Taal volcano near the capital, Manila, draws many tourists for its picturesque lake setting.
A volcano near the Philippine capital of Manila has spewed a massive cloud of ash into the sky, forcing the precautionary evacuation of thousands of residents, authorities said.
The Philippine Institute of Volcanology and Seismology on Sunday raised the alert level at the rumbling Taal volcano, 65km (40 miles) south of Manila, to “level 3”, indicating “magmatic unrest” that could lead to a “hazardous eruption in weeks”.
The highest alert is level 5, hoisted when magmatic eruption is under way.
The institute said it was strongly recommending that people evacuate the area around the volcano, which is on an island in the middle of Taal lake, and two nearby “high-risk” municipalities in Batangas province as it warned of “possible hazards of pyroclastic density currents and volcanic tsunami”.
“We have to be on alert because we can see an increase in the phreatic explosions,” Renato Solidum, head of the institute, said.
The country’s National Disaster Risk Reduction and Management Council told reporters that an evacuation of the area has begun, led by local government officials.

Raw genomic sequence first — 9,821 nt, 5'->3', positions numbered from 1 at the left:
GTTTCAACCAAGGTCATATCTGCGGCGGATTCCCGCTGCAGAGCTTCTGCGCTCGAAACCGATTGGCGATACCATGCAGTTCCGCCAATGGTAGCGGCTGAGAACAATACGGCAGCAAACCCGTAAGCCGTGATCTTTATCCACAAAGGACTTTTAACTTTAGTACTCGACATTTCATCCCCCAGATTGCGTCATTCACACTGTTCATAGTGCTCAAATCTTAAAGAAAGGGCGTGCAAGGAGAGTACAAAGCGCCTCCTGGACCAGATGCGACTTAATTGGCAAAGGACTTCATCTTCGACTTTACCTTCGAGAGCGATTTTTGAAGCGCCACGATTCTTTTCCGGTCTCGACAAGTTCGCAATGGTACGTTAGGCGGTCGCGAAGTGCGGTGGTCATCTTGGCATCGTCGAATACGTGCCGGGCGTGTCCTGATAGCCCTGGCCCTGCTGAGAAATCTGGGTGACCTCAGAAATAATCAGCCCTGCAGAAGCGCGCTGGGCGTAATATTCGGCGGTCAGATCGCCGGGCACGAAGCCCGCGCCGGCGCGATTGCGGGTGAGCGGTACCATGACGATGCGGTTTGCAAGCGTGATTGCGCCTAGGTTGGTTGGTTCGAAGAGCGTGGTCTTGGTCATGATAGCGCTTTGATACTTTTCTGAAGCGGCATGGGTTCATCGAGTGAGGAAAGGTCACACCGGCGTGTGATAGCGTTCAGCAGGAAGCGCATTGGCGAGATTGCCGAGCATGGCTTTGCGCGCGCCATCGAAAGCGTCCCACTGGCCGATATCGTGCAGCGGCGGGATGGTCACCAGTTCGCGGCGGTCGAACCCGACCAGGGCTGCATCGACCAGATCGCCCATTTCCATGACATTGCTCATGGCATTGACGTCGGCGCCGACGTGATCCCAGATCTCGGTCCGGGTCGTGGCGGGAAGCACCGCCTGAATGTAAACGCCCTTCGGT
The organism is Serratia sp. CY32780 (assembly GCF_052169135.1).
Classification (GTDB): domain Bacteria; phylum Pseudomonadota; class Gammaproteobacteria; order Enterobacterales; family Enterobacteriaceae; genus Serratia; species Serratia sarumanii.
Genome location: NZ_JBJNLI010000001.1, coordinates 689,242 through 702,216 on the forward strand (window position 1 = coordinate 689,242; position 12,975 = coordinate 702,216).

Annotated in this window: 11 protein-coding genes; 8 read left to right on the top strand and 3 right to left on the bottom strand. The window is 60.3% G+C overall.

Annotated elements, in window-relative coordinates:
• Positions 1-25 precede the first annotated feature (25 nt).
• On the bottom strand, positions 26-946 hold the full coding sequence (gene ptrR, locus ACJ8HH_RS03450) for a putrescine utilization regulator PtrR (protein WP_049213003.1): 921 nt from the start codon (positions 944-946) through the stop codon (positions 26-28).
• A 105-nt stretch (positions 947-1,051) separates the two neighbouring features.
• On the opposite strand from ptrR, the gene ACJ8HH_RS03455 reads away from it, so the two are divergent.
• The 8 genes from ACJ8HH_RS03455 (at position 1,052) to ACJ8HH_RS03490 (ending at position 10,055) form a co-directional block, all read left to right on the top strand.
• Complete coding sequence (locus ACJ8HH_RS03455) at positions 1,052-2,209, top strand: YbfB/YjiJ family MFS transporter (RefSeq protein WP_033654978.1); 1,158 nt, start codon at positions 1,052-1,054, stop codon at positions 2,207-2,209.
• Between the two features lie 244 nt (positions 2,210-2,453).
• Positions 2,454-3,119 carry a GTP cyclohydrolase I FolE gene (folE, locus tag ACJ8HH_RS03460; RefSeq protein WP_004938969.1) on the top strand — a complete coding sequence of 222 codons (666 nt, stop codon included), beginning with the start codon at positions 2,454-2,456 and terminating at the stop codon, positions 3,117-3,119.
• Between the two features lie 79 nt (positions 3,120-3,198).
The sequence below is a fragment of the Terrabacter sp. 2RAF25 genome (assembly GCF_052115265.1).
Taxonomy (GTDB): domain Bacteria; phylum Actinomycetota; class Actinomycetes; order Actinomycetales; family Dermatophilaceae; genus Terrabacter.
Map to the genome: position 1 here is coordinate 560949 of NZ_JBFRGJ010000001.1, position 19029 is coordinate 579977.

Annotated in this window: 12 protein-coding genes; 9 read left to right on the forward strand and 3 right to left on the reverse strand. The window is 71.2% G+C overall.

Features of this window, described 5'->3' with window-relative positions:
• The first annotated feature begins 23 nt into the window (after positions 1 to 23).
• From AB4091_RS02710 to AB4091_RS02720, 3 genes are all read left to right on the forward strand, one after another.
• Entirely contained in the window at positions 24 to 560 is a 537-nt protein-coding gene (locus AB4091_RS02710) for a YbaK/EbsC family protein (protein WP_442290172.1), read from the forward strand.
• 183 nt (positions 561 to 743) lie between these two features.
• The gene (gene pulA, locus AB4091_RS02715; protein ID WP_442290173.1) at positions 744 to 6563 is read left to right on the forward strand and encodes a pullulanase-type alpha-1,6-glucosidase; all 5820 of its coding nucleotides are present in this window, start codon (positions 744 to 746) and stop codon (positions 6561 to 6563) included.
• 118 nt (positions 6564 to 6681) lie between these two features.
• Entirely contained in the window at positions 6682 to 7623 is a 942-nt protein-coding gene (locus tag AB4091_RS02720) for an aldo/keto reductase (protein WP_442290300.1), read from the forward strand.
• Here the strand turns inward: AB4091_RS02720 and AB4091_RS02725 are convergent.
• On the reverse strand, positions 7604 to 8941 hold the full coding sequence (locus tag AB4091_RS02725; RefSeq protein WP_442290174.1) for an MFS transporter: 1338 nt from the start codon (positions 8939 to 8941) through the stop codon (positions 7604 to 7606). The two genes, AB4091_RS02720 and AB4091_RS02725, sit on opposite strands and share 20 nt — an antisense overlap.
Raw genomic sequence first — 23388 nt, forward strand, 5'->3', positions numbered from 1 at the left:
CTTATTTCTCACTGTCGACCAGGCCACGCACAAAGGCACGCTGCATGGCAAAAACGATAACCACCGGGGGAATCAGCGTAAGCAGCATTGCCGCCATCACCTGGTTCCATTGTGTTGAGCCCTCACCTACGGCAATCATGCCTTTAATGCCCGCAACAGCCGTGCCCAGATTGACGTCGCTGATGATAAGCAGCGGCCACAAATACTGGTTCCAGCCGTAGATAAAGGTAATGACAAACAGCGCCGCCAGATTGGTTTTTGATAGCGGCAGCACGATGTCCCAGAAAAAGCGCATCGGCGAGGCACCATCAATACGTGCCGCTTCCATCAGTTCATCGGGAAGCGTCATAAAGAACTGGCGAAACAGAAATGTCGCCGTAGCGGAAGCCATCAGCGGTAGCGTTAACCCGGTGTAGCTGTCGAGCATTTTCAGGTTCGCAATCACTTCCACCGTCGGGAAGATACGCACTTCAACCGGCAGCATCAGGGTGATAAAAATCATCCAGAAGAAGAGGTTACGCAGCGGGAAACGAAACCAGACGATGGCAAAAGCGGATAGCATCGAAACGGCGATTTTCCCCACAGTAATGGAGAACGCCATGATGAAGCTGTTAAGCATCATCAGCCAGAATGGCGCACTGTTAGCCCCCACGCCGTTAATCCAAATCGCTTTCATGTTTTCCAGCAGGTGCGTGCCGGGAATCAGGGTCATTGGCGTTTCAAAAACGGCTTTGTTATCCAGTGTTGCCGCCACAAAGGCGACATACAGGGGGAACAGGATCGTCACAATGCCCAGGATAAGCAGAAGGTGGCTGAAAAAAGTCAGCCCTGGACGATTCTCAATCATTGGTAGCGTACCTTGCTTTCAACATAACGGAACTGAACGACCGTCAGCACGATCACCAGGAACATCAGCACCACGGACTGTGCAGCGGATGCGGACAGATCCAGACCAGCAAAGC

About 8,000 residents were at risk and needed to be immediately evacuated, according to the council, citing the institute’s data and recommendations.
The local disaster office said it had evacuated more than 2,000 residents living on the volcanic island, which lies inside a bigger lake formed by previous volcanic activity.
The volcano spewed ash that generated a 1km (0.6 mile) plume that later triggered ashfall in nearby communities, the institute said.
“We were having lunch when we heard rumbling. We saw the volcano erupting. It rained and some small pebbles fell to the ground,” Jon Patrick Yen, a restaurant customer in Tagaytay, a nearby city, told Reuters news agency.
“I did not expect to see such spectacle. We just went by to eat,” Yen added.
Taal Volcano, the second most active volcano in the Philippines, is a popular destination that attracts many tourists for its picturesque crater lake. Taal also has the distinction of being the only active volcano in the world within a lake on an island. It last erupted in 1977.